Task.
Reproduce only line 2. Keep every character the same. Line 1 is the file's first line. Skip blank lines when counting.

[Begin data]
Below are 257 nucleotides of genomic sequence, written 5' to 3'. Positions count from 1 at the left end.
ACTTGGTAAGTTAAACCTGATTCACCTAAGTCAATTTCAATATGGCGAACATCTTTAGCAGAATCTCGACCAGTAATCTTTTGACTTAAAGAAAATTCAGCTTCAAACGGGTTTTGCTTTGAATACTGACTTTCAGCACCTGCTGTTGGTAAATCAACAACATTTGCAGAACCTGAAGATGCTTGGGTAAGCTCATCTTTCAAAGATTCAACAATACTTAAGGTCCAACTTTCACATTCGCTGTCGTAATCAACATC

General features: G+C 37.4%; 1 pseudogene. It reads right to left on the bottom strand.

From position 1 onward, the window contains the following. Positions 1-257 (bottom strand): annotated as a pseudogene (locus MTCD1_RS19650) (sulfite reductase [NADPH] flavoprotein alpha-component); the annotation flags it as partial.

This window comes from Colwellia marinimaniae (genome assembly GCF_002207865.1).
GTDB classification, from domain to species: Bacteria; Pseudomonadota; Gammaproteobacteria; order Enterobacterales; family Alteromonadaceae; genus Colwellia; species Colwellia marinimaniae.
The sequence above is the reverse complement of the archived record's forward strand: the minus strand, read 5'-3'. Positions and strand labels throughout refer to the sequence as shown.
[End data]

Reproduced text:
ACTTGGTAAGTTAAACCTGATTCACCTAAGTCAATTTCAATATGGCGAACATCTTTAGCAGAATCTCGACCAGTAATCTTTTGACTTAAAGAAAATTCAGCTTCAAACGGGTTTTGCTTTGAATACTGACTTTCAGCACCTGCTGTTGGTAAATCAACAACATTTGCAGAACCTGAAGATGCTTGGGTAAGCTCATCTTTCAAAGATTCAACAATACTTAAGGTCCAACTTTCACATTCGCTGTCGTAATCAACATC